Trump's attorney general: A buzzkill for legal pot?

President-elect Donald Trump’s selection of Alabama GOP Sen. Jeff Sessions as U.S. attorney general is killing the buzz of the marijuana industry -- big time -- given his vocal opposition to legalization.

Eric Altieri, the executive director of NORML, a nonprofit that has been pushing to make weed legal since 1970, described Sessions as an “anti-marijuana zealot’ in a blog post on the organization’s website because the senator has linked cannabis use to abuse of more dangerous drugs like cocaine and heroin. Many experts dispute that notion, which was widely held during the “war on drugs” decades ago. 

“Senator Sessions is clearly off the reservation when it comes to issues of marijuana policy and he stands diametrically opposed to the majority of Americans who favor the legalization and regulation of marijuana,” Altieri wrote. “This could foreshadow some very bad things for the eight states that have legalized marijuana for adult use and in the 29 states with medical marijuana programs.”

Others advocates, such as the Marijuana Policy Project, are striking a more diplomatic tone, noting that most Americans support legalization. Aaron Smith, the head of the National Cannabis Industry Association, echoed those views, arguing that Sessions has long advocated for state’s rights, “and we look forward to working with him to ensure that states’ rights and voter choices on cannabis are respected.”

Mason Tvert, a spokesman for the Marijuana Policy Project, added: “We hope Sen. Sessions, or whoever is confirmed as our next attorney general, will use federal law enforcement resources to protect our country’s citizens, not to defy the laws those citizens have adopted.”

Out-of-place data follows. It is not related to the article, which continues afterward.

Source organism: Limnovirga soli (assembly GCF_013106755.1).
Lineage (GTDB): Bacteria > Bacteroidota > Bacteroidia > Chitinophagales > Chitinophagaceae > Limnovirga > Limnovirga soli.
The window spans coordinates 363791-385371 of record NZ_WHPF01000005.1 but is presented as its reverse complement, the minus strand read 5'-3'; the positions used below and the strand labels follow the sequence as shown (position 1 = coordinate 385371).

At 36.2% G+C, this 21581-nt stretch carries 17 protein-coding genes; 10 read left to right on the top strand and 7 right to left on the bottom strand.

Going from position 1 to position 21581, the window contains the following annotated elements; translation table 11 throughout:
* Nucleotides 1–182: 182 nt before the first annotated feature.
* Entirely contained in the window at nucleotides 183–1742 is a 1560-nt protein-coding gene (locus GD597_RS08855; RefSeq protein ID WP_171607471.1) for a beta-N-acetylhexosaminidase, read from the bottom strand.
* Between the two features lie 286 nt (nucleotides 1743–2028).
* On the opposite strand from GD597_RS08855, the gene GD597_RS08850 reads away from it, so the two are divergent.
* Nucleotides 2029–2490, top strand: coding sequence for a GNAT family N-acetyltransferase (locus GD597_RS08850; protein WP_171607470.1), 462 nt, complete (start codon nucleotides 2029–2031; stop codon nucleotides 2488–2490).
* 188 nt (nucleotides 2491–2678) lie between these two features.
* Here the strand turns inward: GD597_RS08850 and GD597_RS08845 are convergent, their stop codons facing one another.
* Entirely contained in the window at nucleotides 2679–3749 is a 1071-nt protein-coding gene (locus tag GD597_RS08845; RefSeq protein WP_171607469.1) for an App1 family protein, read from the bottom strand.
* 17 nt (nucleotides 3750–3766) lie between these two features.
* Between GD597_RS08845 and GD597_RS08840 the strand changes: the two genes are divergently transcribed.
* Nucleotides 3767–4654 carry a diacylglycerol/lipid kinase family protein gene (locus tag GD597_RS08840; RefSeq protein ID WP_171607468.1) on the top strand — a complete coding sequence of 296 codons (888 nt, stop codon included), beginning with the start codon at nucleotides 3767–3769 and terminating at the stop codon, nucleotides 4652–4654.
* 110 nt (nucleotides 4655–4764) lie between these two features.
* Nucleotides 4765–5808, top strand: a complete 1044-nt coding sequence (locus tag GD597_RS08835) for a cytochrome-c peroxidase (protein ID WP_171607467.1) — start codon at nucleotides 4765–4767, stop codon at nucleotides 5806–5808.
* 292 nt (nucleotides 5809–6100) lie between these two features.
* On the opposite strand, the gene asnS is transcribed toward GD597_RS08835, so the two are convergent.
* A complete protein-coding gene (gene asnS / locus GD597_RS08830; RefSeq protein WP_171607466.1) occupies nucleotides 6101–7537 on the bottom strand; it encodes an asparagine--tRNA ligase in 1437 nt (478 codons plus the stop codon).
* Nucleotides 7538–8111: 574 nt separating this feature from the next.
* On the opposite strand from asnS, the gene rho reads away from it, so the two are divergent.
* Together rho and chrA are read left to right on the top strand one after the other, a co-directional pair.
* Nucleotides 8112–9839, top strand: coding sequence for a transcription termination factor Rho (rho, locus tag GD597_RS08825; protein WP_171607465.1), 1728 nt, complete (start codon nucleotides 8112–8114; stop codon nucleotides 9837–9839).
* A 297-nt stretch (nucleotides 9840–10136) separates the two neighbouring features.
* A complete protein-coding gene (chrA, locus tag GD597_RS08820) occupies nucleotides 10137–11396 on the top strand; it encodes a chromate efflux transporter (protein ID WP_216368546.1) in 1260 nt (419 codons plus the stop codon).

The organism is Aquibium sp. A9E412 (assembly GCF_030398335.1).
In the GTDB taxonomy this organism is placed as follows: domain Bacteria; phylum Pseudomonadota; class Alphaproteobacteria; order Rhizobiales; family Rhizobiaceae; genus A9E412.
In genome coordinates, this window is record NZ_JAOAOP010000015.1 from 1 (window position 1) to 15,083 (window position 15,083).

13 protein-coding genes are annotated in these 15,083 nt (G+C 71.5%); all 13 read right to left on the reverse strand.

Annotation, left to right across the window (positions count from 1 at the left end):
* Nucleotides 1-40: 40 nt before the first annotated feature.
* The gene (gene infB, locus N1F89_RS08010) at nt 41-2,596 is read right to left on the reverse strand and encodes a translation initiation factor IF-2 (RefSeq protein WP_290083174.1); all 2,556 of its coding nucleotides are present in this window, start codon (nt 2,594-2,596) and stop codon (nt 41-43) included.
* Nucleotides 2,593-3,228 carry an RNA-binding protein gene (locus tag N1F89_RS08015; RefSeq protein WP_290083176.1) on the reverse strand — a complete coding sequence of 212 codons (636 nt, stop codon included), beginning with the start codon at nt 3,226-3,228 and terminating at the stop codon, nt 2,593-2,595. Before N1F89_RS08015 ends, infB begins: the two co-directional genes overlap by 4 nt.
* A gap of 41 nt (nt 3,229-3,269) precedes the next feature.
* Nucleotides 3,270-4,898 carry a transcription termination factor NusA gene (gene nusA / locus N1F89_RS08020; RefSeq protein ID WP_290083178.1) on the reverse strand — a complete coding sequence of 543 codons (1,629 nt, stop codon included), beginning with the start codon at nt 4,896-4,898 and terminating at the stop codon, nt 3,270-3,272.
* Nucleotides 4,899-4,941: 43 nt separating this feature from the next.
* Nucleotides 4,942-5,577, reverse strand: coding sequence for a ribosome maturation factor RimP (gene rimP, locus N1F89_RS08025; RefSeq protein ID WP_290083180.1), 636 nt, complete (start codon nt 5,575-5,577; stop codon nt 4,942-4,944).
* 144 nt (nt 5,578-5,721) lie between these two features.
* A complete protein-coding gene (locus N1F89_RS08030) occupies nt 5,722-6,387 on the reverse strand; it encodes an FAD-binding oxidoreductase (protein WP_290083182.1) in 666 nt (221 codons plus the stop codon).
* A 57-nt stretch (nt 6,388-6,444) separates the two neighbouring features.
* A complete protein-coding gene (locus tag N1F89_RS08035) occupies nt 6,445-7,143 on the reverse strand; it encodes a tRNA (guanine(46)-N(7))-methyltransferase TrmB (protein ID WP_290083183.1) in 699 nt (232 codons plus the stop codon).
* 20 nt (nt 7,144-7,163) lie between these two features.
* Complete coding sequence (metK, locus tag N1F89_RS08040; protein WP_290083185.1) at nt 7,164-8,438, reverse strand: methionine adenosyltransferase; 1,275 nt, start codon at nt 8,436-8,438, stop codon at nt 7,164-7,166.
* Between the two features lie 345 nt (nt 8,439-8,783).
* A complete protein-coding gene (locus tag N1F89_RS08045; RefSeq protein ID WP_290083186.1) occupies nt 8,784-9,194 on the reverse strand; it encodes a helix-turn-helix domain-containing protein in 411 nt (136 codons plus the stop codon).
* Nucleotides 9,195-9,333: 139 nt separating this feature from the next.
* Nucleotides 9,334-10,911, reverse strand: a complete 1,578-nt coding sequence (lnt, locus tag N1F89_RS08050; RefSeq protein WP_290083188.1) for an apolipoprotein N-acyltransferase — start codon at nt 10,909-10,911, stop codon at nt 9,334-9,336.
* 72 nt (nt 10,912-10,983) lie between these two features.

A spokesman for Sessions declined to comment. Trump spokeswoman Hope Hicks didn’t respond to an email seeking comment. 

Some activists are worried about losing the ground they’ve gained during the Obama administration when the industry thrived after former Attorney General Eric Holder instructed federal law enforcement officials not to interfere with states that legalized marijuana as long as they followed certain guidelines. 

“What we are going to see is increased enforcement from the DEA,” said Stephen Bradley, who runs the blog SouthernCannabis.org, adding that Obama’s marijuana policies “can easily be rolled back, and we can start seeing DEA raids at legal dispensaries and producers. It’s not going to be hard for them to start doing this again. Not at all.”

On the same day when voters stunned the political establishment in electing Trump as America’s 45th president, voters in California, Maine, Massachusetts and Nevada agreed to allow recreational use of marijuana, doubling the states where that use is allowed. Arkansas, Florida, Montana and North Dakota joined the more than two dozen that allows medical cannabis use.   

Sessions’ home state of Alabama is an exception. The Marijuana Policy Project says it has some of the harshest marijuana laws in the country, where possession of a single joint is punishable with up to a year in prison. However, Alabama Republican Gov. Robert Bentley recently signed a law that permits the possession of medical marijuana oil to treat people with certain medical conditions such as severe epilepsy.

Sales of legal weed are expected to hit $50 billion in 2026, an increase of more than 1,000 percent from the $5 billion seen today, according to a recent report by Cowen & Co. A recent poll by Gallup found that 1 in 8, or 13 percent, of adults said they were regular marijuana users. That’s up from 7 percent in 2013.

Still, it remains to be seen whether the Trump administration will really take on a movement like marijuana legalization, which so many Americans support -- and which provides millions in tax dollars to state and local governments. 

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    Jonathan Berr is an award-winning journalist and podcaster based in New Jersey whose main focus is on business and economic issues.